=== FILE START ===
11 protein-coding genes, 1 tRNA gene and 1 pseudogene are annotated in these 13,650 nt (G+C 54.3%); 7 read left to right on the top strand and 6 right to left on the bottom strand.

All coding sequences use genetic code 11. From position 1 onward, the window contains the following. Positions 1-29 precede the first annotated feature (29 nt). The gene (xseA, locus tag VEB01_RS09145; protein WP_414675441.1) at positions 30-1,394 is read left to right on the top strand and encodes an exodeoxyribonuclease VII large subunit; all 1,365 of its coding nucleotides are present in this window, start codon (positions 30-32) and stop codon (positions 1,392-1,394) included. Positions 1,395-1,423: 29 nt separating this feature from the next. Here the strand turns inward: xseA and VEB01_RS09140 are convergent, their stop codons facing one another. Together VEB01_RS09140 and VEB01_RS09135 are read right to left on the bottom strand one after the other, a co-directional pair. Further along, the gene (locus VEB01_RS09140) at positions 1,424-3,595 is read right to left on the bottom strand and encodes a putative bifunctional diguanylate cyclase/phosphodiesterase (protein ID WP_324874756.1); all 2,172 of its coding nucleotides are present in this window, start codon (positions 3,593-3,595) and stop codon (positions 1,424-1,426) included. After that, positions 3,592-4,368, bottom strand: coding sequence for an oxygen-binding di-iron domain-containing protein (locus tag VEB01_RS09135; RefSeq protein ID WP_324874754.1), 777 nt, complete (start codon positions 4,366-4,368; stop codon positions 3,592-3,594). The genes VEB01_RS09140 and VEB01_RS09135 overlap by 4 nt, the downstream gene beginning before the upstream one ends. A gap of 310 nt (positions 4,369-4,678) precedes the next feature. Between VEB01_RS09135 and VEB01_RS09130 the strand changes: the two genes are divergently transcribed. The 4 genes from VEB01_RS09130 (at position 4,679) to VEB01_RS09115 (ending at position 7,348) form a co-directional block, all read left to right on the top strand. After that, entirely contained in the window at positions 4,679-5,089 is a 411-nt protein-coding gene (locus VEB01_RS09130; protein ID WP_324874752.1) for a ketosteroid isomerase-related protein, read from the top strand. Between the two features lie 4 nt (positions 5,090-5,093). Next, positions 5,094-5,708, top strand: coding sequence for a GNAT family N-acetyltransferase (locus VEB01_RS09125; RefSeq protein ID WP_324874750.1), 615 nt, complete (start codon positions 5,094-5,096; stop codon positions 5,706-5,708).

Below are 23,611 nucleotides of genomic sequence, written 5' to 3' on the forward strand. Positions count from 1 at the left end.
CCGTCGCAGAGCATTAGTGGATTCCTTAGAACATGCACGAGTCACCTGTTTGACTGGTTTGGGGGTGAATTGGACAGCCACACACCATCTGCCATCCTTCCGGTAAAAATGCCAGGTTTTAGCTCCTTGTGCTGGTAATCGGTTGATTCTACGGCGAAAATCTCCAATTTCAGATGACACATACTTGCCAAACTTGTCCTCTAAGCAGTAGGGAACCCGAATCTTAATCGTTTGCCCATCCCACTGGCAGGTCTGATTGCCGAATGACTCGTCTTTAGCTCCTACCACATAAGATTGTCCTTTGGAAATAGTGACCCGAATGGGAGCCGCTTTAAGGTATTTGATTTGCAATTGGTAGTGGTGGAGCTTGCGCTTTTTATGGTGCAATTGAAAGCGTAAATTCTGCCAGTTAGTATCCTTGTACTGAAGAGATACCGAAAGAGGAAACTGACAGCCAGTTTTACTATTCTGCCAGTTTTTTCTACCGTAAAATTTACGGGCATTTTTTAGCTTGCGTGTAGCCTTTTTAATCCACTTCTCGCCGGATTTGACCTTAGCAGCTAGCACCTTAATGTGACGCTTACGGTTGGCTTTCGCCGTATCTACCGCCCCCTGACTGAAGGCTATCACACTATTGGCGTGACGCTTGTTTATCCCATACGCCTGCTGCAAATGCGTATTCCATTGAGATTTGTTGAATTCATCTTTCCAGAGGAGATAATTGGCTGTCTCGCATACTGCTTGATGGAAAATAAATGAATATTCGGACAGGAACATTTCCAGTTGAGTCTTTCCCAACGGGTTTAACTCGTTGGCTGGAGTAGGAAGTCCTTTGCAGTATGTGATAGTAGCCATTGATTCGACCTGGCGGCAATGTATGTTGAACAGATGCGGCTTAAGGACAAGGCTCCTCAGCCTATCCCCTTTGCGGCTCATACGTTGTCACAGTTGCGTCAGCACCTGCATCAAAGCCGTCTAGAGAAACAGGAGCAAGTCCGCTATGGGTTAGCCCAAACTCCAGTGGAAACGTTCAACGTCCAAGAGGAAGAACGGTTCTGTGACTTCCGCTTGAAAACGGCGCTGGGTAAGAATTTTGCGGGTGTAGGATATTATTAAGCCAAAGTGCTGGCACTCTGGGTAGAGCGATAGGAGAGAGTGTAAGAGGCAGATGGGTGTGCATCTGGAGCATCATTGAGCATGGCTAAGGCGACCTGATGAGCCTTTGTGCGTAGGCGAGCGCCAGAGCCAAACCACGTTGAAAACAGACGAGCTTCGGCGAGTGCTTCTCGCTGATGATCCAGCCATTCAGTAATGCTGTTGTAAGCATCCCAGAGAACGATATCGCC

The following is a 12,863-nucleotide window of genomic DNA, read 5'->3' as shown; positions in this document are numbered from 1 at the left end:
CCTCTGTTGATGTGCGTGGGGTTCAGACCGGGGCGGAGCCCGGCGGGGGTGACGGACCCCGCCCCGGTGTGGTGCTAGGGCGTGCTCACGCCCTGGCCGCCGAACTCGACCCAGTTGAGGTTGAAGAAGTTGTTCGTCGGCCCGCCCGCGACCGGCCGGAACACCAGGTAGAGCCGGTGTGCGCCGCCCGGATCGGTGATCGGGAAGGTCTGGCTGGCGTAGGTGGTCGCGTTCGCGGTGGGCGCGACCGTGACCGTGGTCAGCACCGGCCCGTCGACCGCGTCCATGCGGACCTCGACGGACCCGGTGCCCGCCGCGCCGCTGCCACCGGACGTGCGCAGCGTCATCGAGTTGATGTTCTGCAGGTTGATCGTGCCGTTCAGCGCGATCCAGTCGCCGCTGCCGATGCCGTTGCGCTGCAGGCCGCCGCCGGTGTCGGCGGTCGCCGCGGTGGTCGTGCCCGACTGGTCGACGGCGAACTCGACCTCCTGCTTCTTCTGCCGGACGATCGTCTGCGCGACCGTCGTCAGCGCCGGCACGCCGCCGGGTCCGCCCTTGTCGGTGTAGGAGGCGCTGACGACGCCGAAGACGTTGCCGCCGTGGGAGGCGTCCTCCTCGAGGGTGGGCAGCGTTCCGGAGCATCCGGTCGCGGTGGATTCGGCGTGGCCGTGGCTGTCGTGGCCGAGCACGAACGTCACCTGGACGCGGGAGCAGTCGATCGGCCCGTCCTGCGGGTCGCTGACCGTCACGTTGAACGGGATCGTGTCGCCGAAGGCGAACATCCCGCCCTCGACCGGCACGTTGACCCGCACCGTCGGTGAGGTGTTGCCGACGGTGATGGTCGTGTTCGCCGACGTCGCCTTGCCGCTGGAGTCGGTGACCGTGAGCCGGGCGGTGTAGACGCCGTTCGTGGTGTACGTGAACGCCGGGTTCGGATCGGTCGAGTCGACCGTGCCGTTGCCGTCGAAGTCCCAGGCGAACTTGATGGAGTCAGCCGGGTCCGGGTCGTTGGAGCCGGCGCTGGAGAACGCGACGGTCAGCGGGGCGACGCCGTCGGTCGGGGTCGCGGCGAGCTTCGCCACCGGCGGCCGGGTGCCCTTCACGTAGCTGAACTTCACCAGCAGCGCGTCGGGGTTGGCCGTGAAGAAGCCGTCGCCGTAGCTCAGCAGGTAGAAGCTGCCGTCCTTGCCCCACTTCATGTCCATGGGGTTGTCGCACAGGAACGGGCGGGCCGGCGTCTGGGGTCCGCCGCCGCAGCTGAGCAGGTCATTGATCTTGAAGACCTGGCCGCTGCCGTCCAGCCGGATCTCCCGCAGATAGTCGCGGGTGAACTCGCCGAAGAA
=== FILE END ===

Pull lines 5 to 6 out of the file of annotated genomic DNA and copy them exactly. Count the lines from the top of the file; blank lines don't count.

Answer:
The following is a 12,863-nucleotide window of genomic DNA, read 5'->3' as shown; positions in this document are numbered from 1 at the left end:
CCTCTGTTGATGTGCGTGGGGTTCAGACCGGGGCGGAGCCCGGCGGGGGTGACGGACCCCGCCCCGGTGTGGTGCTAGGGCGTGCTCACGCCCTGGCCGCCGAACTCGACCCAGTTGAGGTTGAAGAAGTTGTTCGTCGGCCCGCCCGCGACCGGCCGGAACACCAGGTAGAGCCGGTGTGCGCCGCCCGGATCGGTGATCGGGAAGGTCTGGCTGGCGTAGGTGGTCGCGTTCGCGGTGGGCGCGACCGTGACCGTGGTCAGCACCGGCCCGTCGACCGCGTCCATGCGGACCTCGACGGACCCGGTGCCCGCCGCGCCGCTGCCACCGGACGTGCGCAGCGTCATCGAGTTGATGTTCTGCAGGTTGATCGTGCCGTTCAGCGCGATCCAGTCGCCGCTGCCGATGCCGTTGCGCTGCAGGCCGCCGCCGGTGTCGGCGGTCGCCGCGGTGGTCGTGCCCGACTGGTCGACGGCGAACTCGACCTCCTGCTTCTTCTGCCGGACGATCGTCTGCGCGACCGTCGTCAGCGCCGGCACGCCGCCGGGTCCGCCCTTGTCGGTGTAGGAGGCGCTGACGACGCCGAAGACGTTGCCGCCGTGGGAGGCGTCCTCCTCGAGGGTGGGCAGCGTTCCGGAGCATCCGGTCGCGGTGGATTCGGCGTGGCCGTGGCTGTCGTGGCCGAGCACGAACGTCACCTGGACGCGGGAGCAGTCGATCGGCCCGTCCTGCGGGTCGCTGACCGTCACGTTGAACGGGATCGTGTCGCCGAAGGCGAACATCCCGCCCTCGACCGGCACGTTGACCCGCACCGTCGGTGAGGTGTTGCCGACGGTGATGGTCGTGTTCGCCGACGTCGCCTTGCCGCTGGAGTCGGTGACCGTGAGCCGGGCGGTGTAGACGCCGTTCGTGGTGTACGTGAACGCCGGGTTCGGATCGGTCGAGTCGACCGTGCCGTTGCCGTCGAAGTCCCAGGCGAACTTGATGGAGTCAGCCGGGTCCGGGTCGTTGGAGCCGGCGCTGGAGAACGCGACGGTCAGCGGGGCGACGCCGTCGGTCGGGGTCGCGGCGAGCTTCGCCACCGGCGGCCGGGTGCCCTTCACGTAGCTGAACTTCACCAGCAGCGCGTCGGGGTTGGCCGTGAAGAAGCCGTCGCCGTAGCTCAGCAGGTAGAAGCTGCCGTCCTTGCCCCACTTCATGTCCATGGGGTTGTCGCACAGGAACGGGCGGGCCGGCGTCTGGGGTCCGCCGCCGCAGCTGAGCAGGTCATTGATCTTGAAGACCTGGCCGCTGCCGTCCAGCCGGATCTCCCGCAGATAGTCGCGGGTGAACTCGCCGAAGAA